Agriculture Secretary Emmanuel Piñol on Monday blocked a proposal by the National Food Authority (NFA) to immediately import rice and secure the government’s buffer stock, at least until the end of harvest season in June.
“The President did not issue a ‘no importation’ order. All that he said was that importation of rice should not be made during the peak harvest season of the local rice farms,” Piñol told reporters.
“There may be shortfall in their [NFA] buffer stock, but it doesn’t mean that there is shortage in the overall stock [in the country],” he said.
Piñol noted the country has enough rice reserves with more than 4.14 million metric tons of palay harvest in the first quarter of the year, on top of the 250,000 metric tons (MT) imported last December and 650,000 MT that arrived last month.
“Anong shortage ang pinag-uusapan natin? We are talking at least 4 million metric tons of rice, and the country’s consumption of about 10.5 million MT every year,” he said.
NFA Administrator Jason Laureano Aquino earlier made a call for the 250,000 MT rice imports under a standby authority as part of preparations for possible calamities during the lean months of July to September.
Aquino also said the government needs to secure from international suppliers another 490,800 MT of rice for buffer stock, noting that the NFA will not be able to buy from local farmers due to higher prices offered by private traders.
The Legislative-Executive Development Advisory Council (LEDAC) has mandated the NFA to maintain a 15-day rice buffer stock at any given time and 30 days during the lean months, based on a daily consumption of 32,150 MT or 643,000 bags.
Aquino stressed that the only way the NFA can fill the deficit in its rice reserves is through importation.
“Ideally, the whole volume should arrive in the country within April to allow the NFA to preposition the stocks, especially in calamity-prone areas across the country,” he said.
In an earlier report by the National News Bureau of Thailand, the Thai Commerce Ministry said the Philippines plans to import 1.3 million MT of rice this year, from 450,000 MT last year.
“Should there be any importation, it should be done by the NFA,” Piñol said.
Piñol is pushing for the creation of a Task Force that would look into the “real” rice situation in the country, saying the latest supply statistics were distorted and unreliable.
“We need to establish the actual rice stock situation so that the government could come up with the correct statistics which could be the basis of sound agricultural planning, especially when it comes to the country’s rice production program,” the Department of Agriculture (DA) chief said on Facebook.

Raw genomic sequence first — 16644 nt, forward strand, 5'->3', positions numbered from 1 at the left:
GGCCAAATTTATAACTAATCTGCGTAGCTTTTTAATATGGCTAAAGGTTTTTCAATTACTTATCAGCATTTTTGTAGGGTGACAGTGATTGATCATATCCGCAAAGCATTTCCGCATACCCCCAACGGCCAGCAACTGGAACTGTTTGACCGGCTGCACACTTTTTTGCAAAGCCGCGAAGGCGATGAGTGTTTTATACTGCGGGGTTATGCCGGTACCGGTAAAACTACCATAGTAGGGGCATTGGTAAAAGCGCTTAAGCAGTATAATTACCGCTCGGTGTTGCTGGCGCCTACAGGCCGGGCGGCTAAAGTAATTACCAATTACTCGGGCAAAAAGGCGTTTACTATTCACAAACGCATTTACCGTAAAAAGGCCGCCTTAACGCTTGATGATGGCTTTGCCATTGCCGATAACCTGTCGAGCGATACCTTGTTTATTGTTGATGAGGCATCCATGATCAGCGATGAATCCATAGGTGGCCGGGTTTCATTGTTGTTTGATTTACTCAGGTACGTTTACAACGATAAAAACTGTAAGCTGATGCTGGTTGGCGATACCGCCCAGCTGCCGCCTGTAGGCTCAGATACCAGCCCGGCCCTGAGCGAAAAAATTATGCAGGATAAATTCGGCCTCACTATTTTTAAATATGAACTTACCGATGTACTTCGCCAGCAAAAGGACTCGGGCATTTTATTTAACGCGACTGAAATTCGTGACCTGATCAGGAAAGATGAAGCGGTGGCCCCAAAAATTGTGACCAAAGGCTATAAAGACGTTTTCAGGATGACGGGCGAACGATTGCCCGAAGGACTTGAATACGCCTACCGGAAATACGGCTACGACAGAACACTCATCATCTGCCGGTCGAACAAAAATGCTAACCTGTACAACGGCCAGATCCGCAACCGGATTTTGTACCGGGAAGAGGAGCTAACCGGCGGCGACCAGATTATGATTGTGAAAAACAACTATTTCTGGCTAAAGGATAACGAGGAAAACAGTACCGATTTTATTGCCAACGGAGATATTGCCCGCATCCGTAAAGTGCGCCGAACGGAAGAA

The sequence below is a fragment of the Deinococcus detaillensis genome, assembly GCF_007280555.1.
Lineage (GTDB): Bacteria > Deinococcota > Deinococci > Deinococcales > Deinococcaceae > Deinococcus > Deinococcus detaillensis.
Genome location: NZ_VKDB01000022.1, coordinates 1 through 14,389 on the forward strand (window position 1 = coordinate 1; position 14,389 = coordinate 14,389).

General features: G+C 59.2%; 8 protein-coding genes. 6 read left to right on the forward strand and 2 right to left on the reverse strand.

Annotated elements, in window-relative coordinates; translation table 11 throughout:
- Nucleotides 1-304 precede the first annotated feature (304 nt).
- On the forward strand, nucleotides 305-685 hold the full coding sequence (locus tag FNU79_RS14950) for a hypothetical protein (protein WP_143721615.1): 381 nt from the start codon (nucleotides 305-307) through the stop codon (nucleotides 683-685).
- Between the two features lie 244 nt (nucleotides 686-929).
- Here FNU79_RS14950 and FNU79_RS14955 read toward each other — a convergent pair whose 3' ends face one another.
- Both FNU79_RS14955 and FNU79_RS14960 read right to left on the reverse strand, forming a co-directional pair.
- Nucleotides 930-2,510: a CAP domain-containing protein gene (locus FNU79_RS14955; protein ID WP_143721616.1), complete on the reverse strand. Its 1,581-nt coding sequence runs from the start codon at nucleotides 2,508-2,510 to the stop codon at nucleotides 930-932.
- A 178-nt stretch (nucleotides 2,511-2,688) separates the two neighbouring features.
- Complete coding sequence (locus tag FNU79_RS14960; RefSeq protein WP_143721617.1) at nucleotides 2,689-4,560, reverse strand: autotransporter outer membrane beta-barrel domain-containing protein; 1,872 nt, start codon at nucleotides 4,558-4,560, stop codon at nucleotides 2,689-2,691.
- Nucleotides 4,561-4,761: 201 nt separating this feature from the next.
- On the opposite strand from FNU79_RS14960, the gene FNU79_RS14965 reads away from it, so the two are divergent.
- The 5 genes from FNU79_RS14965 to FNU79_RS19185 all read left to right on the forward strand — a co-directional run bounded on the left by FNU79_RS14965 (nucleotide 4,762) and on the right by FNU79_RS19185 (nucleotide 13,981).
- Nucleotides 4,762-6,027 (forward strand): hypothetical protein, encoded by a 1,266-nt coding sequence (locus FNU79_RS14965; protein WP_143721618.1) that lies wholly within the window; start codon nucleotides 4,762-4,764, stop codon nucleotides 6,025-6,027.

The interagency task force will include the DA, NFA, Department of Trade and Industry, Bureau of Internal Revenue, Philippine Statistics Authority (PSA), National Bureau of Investigation, Bureau of Customs and Philippine National Police.
“I will ask the President to empower the Task Group to open and inspect all grains warehouses all over the country,” he said. “Hopefully, the Task Force will be able to give us accurate baseline information and a very clear picture of the rice industry in the country.”
There should be an accurate inventory of actual rice stocks, Piñol said, including smuggled rice that enters the country.
“Sino makakapagsabi ng actual inventory ng rice stocks all over the country? Walang makakapagsabi, not even PSA,” Piñol said.
“If we really would like to establish a credible stock position, we need to factor in the smuggled rice. The only way to do this is to inspect all warehouses nationwide,” he added.
Based on figures from lobby group Samahang Industriya ng Agrikultura (Sinag), the Philippines imported 1.8 million MT on average from 2006 to 2015, significantly higher than the minimum access volume of 350,000 MT in 2006 to 2011 and 805,200 MT in 2012 to 2015.
The group said smuggled rice reached as high as 1 million MT in 2012, when private traders were allowed to import. It noted rice smuggling was more controlled when private sector importation was limited in 2013 and 2014.
Piñol said the warehouse inspections, including the actual inventory of the NFA, would start this second quarter.
The official, however, failed to mention how the task force will conduct the inspection on household stocks, which holds over half of the country’s rice stock.
As of March 1, the total rice inventories were good for two months at 2.18 million MT. Households accounted for 53 percent of the inventory, commercial warehouses held 28.81 percent and NFA was holding 18.24 percent.